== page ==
The unemployment rate in Massachusetts dropped to 2.9 percent in November, falling from 3.3 percent in October and marking the first time it has been below 3 percent since January 2001. Employers added 5,800 jobs in November — 3,800 of which were in government, while more than 1,000 jobs were added in each of the following three industries: construction, financial activities, and professional, scientific and business services.
Nationally, the unemployment rate is 4.6 percent.
The tight labor market has created a talent shortage locally and is prompting Massachusetts employers to move quickly through the hiring process. PSG advises employers to stay in touch with what is going on in the market and develop a clear picture of their talent needs. Organizations that begin the recruitment process when they are unsure of the role or unprepared to move quickly risk wasting time and even hurting their employer brand. For more advice on how to operate efficiently in the current job market, reach out to a PSG rep today for a consultation!
The unemployment rate in Massachusetts fell for the fourth consecutive month, from 3.6 percent in September to 3.3 percent in October, the lowest rate since 2001.
With a gain of 1,700 positions, the professional, scientific and business sector added more jobs in October than any other industry tracked by the government. Several of the state’s industries experienced job losses, however, including education and health services; trade, transportation and utilities; leisure and hospitality; and financial activities.
The job losses could be an indicator that employers are not adding jobs because they cannot find the talent to fill them. Massachusetts is currently at full employment.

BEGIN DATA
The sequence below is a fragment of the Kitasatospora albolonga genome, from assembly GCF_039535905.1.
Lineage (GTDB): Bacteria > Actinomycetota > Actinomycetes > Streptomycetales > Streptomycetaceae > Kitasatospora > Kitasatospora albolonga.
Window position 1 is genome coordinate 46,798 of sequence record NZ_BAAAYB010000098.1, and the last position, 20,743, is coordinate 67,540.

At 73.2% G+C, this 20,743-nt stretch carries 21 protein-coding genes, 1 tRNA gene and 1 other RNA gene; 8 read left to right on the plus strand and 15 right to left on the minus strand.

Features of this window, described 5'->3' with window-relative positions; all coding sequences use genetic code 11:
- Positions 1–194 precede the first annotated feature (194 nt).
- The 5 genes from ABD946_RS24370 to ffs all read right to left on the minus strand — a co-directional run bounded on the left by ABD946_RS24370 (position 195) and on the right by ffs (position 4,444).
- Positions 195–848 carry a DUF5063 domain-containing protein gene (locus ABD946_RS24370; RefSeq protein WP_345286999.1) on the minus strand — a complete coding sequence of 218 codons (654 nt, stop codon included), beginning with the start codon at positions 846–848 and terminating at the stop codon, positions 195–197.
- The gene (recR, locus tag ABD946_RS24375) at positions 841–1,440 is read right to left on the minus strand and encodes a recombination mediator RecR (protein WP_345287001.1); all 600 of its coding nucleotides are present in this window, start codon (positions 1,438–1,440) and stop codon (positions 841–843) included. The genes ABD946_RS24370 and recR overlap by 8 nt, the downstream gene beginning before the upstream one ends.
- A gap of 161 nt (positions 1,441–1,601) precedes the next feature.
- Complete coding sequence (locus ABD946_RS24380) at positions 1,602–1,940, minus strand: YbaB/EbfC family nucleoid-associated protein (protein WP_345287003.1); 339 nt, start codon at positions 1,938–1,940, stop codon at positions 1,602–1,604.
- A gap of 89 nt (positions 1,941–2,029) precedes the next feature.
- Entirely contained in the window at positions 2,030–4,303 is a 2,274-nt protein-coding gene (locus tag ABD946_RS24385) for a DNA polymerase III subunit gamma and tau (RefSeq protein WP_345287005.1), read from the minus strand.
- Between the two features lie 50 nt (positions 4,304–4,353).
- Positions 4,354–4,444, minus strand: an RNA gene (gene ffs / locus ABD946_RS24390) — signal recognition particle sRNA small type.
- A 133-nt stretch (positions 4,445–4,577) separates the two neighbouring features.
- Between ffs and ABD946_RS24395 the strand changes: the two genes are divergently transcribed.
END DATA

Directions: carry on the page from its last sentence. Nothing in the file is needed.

Nationally, the unemployment rate is 4.9 percent.
The Massachusetts unemployment rate fell again, from 3.9 percent in August to 3.6 percent in September, the lowest level it has been since June 2001.
Massachusetts employers created 5,100 jobs in September with the biggest gains coming in education and health services, leisure and hospitality and manufacturing, according to the state’s Executive Office of Labor and Workforce Development.
“The rate has fallen dramatically in the last two months, 0.3 percent this month, and 0.2 percent the month before,” Ronald L. Walker II, the state’s secretary of labor and workforce development, said in a statement. “While these are preliminary estimates, this is very good news for the Commonwealth.”
Massachusetts’ unemployment rate is lower than the national rate of 5 percent.
News that Massachusetts’ unemployment rate is at the lowest point since 2001 follows a trend that we’ve been experiencing for several years now. The unemployment rate has been decreasing, especially among workers with college degrees in professional roles, as the economy has continued to get healthier.
While this news excludes other trends, such as the number of workers who are in jobs that they actually like or those who are working part-time when they’d prefer to be in a full-time position, it is trend in the right direction. Another positive trend includes the recent news that wage growth hit 2.6 percent for the past year, the highest level since the Great Recession. Job and wage growth are signs that employers are feeling confident and investing in the economy.
What does this mean for employers? As many Boston firms know, hiring talent when unemployment rates are low means being flexible, acting quickly, and staying focused. It’s also important to focus on retaining existing staff and to make sure you are on top of staff development and promotions to reduce the risk of losing people. PSG is proud to help clients meet their recruiting and hiring goals in this challenging market.
According to the Executive Office of Labor and Workforce Development, Massachusetts added 7,300 jobs in July 2016 and saw its unemployment rate fall a tenth of a percentage point to 4.1 percent.
July estimates show 3.4 million Massachusetts residents were employed and 146,100 were unemployed, for a total labor force of 3.6 million. At 4.1 percent, the seasonally adjusted unemployment rate is down 0.7 percent over the year from 4.8 percent in July 2015. Over the year, the labor force participation rate has increased 0.1 of a percentage point compared to July 2015.
Nationally, the unemployment rate is 4.9 percent.